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President Donald Trump accused Danish Prime Minister Mette Frederiksen of being "nasty" and "not nice" in her rejection of his idea the U.S. could buy Greenland.
"I looked forward to going but I thought the Prime Minister's statement that it was an absurd idea was nasty, it was an inappropriate statement, all she had to do was say 'no we wouldn't be interested,'" he told reporters on Wednesday.
Adding that he wouldn't allow a continuation of "the way they treated us under President Obama," Trump told the press Frederiksen's comment on a potential purchase was "a very not nice way of saying something."
"They could've told me no — this is something that's been discussed for many years," he said. "Harry Truman had the idea of Greenland, I had the idea, other people have had the idea. It goes back into the early 1900s, but Harry Truman very strongly thought it was a good idea."
On Sunday, Frederiksen said Trump's suggestion of purchasing the territory was "absurd," prompting the U.S. leader to cancel a state visit to Denmark scheduled for early September.
The President's decision to cancel the trip left Danish officials a little astonished.
Speaking to reporters Wednesday, Frederiksen said she had been looking forward to the visit and preparations were well under way.
"It is with regret and surprise that I received the news that President Trump has canceled his state visit to Denmark on the 2nd and 3rd of September," she said. "It was an opportunity, I think, to celebrate Denmark's close relationship to the U.S., who remains one of Denmark's closest allies."
Frederiksen noted that further cooperation and dialogue was needed between Denmark, Greenland and the U.S. to address climate issues in the Arctic.
"I would like to underline our invitation for stronger cooperation on Arctic affairs still stands," she said. "A discussion has, however, been raised about a potential sale of Greenland. This has clearly been rejected by (Greenland Premier) Kim Kielsen, a position that I share of course."
"This does not change the character of our good relations, and we will of course from Denmark continue our ongoing dialogue with the U.S. on how we can develop our cooperation and deal with the many common challenges we are facing," Frederiksen added.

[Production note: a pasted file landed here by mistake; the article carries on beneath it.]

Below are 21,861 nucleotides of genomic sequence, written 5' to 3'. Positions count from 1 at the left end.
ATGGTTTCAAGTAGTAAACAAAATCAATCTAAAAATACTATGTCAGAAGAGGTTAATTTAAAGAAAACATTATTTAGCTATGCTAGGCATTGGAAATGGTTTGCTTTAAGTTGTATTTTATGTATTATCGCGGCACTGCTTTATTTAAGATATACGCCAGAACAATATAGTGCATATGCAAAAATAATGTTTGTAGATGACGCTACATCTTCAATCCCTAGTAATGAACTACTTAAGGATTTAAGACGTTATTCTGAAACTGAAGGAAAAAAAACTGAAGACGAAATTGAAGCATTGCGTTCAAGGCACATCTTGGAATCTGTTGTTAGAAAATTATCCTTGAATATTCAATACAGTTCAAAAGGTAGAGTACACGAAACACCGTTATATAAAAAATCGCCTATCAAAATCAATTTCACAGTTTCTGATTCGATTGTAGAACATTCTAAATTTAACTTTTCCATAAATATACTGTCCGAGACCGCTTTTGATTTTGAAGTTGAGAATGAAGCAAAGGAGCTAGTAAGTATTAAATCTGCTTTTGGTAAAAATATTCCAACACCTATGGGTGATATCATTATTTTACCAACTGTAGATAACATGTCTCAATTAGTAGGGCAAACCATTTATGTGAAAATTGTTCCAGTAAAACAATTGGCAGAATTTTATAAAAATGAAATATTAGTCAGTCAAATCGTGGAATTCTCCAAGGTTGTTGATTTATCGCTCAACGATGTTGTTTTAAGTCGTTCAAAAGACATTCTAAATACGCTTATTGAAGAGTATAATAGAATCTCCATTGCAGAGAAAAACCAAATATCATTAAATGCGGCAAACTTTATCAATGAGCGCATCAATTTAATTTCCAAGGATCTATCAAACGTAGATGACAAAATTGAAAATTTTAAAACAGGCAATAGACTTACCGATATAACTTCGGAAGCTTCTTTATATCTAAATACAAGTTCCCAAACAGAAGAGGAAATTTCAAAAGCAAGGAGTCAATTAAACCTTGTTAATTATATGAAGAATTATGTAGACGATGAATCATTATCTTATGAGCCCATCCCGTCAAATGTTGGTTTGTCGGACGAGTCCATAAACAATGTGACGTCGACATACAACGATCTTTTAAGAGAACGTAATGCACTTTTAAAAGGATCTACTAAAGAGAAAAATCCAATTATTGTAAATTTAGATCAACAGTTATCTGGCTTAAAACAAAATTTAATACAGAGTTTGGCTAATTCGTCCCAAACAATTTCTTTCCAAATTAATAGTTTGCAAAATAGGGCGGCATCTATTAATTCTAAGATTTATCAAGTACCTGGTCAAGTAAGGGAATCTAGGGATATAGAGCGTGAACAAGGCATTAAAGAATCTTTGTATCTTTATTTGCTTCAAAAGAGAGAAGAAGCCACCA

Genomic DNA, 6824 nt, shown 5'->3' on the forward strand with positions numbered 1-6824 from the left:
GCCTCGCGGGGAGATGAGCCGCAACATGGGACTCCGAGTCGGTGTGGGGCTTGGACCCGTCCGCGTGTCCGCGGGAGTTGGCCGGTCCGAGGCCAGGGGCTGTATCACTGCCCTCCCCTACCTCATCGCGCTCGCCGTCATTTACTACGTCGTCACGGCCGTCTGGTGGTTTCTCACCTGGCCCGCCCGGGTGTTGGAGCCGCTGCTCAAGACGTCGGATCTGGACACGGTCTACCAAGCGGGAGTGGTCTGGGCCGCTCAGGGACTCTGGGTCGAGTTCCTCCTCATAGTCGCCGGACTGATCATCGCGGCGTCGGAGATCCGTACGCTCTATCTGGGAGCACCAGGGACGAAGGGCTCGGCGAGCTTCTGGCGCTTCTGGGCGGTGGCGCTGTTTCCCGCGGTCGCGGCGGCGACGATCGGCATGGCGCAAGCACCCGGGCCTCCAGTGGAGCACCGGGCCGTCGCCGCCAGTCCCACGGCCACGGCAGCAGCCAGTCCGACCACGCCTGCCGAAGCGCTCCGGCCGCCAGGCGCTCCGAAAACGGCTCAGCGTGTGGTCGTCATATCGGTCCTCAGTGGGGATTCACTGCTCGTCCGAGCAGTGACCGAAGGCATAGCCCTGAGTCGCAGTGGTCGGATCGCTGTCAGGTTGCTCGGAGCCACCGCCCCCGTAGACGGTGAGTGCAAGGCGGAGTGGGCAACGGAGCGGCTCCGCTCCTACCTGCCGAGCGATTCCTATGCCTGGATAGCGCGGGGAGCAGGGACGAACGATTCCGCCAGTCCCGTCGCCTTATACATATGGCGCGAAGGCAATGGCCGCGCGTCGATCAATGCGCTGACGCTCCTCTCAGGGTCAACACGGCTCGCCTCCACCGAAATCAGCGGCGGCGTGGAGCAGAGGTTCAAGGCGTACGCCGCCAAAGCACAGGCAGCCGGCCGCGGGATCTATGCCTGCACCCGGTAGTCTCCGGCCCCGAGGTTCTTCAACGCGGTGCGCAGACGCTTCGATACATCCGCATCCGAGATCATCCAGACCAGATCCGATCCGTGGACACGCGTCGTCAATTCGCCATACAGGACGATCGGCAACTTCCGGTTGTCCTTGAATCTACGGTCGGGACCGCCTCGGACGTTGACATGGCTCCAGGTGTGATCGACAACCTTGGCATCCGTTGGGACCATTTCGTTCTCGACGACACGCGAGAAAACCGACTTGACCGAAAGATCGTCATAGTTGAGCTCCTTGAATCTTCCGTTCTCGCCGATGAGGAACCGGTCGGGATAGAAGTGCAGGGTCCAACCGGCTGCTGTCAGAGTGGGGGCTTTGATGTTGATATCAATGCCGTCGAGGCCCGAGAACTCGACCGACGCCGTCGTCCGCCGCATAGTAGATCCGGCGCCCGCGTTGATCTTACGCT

Meanwhile, Lene Balleby, head of communications for the Danish royal household, told CNBC Wednesday that the news of the cancelation was "definitely a surprise" to the palace, which had extended the invitation to Trump.
The U.S. president took to Twitter Tuesday to announce he would no longer go to Denmark next month, but said he looked forward to rescheduling the trip.
"Denmark is a very special country with incredible people, but based on Prime Minister Mette Frederiksen's comments, that she would have no interest in discussing the purchase of Greenland, I will be postponing our meeting scheduled in two weeks for another time," he said.
Greenland is a massive island and autonomous Danish territory between the North Atlantic and Arctic oceans. The land mass is considered to be rich with coal, zinc, copper and iron ore.
Frederiksen said Sunday that Greenland was not for sale, slamming the idea that it could be sold to the U.S. as "absurd."
"Greenland is not for sale. Greenland is not Danish. Greenland belongs to Greenland. I strongly hope that this is not meant seriously," she told Greenland's Sermitsiaq newspaper.
NBC News confirmed reports on Sunday that Trump was interested in buying Greenland, after White House economic advisor Larry Kudlow told "Fox News Sunday" that the U.S. was "looking at" purchasing the resource-rich territory.
On Monday, Trump tweeted a mocked-up photograph of a giant Trump tower on Greenland soil.
— NBC News contributed to this report.